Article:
The United States Still Hasn’t Ratified the Disability Rights Treaty

The United States Still Hasn’t Ratified the Disability Rights Treaty

At the 43rd Annual Rutherford Labor Day Street Fair, a young woman carries a sign that says, “Disabled Citizens Are People Too!” – Rutherford, New Jersey / USA – September 03 2018 (Shutterstock)

By Civil Rights

On a Friday afternoon in July 2009, President Obama gave remarks in the East Room of the White House about the signing of an international human rights treaty to protect the rights of people with disabilities.

“Disability rights aren’t just civil rights to be enforced here at home; they’re universal rights to be recognized and promoted around the world,” Obama said. “And that’s why I’m proud to announce that next week, the United States of America will join 140 other nations in signing the United Nations Convention on the Rights of Persons with Disabilities, the first new human rights convention of the 21st century.”

The treaty, known as CRPD, was inspired by U.S. leadership on disability rights and is modeled after the Americans with Disabilities Act (ADA) of 1990, which protects individuals with disabilities against discrimination in areas such as employment, public accommodations, and transportation.

“This extraordinary treaty calls on all nations to guarantee rights like those afforded under the ADA. It urges equal protection and equal benefits before the law for all citizens; reaffirms the inherent dignity and worth and independence of all persons with disabilities worldwide,” Obama said.

CRPD opened for signature in March 2007 — and as the Conference of State Parties to the CRPD meets this week, and as we celebrate the International Day of Persons with Disabilities today, it’s a good reminder that the United States has more to do. Because despite Obama’s signature more than a decade ago, the treaty — ratified by 182 countries — still awaits U.S. Senate ratification.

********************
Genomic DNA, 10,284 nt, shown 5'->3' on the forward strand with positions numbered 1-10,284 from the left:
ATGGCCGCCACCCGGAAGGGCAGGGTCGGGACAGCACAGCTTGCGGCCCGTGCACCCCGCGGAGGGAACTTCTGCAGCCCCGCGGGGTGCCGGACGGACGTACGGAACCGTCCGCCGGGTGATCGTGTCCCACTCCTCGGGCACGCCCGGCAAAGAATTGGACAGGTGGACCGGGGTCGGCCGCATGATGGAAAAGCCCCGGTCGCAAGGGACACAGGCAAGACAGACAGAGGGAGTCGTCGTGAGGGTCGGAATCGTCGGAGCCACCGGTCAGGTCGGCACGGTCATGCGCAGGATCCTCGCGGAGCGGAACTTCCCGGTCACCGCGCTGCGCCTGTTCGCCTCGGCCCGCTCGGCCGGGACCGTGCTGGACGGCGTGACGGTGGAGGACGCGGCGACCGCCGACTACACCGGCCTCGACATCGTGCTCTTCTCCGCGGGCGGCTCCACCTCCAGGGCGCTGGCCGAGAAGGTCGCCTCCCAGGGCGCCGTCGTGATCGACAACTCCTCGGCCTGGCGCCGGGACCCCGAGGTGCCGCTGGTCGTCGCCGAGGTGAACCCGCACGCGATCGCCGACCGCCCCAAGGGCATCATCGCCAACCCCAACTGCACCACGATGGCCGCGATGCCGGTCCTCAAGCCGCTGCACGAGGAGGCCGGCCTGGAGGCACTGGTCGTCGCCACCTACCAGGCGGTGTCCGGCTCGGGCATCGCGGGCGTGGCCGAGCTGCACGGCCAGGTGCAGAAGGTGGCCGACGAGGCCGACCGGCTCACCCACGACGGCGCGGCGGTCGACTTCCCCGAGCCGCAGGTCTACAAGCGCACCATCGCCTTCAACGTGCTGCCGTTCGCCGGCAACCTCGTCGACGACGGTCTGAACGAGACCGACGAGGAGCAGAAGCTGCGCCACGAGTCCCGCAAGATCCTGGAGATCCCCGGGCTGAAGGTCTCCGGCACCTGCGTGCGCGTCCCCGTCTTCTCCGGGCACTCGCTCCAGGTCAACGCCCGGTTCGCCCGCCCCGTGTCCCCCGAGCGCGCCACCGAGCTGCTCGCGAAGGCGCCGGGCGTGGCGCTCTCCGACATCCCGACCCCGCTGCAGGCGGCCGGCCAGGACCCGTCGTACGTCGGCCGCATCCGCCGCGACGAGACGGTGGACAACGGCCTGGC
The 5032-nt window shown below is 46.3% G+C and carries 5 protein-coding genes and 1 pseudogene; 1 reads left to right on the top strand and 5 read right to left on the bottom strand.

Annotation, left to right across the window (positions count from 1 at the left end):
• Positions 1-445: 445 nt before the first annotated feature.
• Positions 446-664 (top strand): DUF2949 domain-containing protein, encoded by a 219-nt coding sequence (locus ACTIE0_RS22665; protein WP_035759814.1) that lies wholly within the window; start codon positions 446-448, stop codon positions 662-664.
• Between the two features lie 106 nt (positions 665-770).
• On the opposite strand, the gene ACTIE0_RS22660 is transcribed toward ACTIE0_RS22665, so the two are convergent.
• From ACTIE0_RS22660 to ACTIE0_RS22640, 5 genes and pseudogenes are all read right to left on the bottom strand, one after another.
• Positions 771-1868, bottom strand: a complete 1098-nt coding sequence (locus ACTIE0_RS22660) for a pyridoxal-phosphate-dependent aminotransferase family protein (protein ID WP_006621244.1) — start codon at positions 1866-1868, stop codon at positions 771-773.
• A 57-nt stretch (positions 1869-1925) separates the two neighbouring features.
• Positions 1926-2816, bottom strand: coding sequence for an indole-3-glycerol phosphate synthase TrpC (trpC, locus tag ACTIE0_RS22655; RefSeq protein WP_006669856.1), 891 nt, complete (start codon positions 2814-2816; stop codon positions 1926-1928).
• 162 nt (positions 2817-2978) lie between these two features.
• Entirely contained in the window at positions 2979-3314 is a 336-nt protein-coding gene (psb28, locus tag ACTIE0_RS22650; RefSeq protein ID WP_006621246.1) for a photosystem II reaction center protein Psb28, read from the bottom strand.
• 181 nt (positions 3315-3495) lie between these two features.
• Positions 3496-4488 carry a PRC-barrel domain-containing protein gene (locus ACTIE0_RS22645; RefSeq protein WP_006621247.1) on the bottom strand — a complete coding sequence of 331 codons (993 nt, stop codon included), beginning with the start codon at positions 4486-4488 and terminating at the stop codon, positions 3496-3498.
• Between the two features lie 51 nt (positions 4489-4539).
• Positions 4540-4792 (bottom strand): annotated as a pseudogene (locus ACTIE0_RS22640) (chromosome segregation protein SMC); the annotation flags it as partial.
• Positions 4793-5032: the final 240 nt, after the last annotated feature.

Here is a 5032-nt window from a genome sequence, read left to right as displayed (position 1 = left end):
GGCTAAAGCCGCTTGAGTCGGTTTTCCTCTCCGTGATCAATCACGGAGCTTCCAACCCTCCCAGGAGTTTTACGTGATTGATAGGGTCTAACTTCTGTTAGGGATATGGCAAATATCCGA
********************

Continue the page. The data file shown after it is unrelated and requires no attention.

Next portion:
In December 2012, a Senate vote (61–38) fell five votes short of the two-thirds majority required to adopt an international treaty. In July 2014, the Senate Foreign Relations Committee advanced the treaty (12–6) — but the full Senate never took a vote. 

After four years of an administration that has attacked disability rights through its policies and appointees, and as we commemorate the 30th anniversary of the ADA this year, the United States must make its position on disability rights clear. Ratifying CRPD represents an opportunity to take bipartisan action and unite with the rest of the world in advancing the civil and human rights of people with disabilities everywhere. And it’s an opportunity to continue our nation’s tradition of advancing important human rights protections, as we did with the Rehabilitation Act, the Individuals with Disabilities Education Act, the ADA, and the ADA Amendments Act of 2008 — all signed by Republican presidents.

Disability rights are civil and human rights. Now, more than a decade after the United States signed the treaty, it’s time to finally make a global commitment to protecting disability rights by ratifying it.

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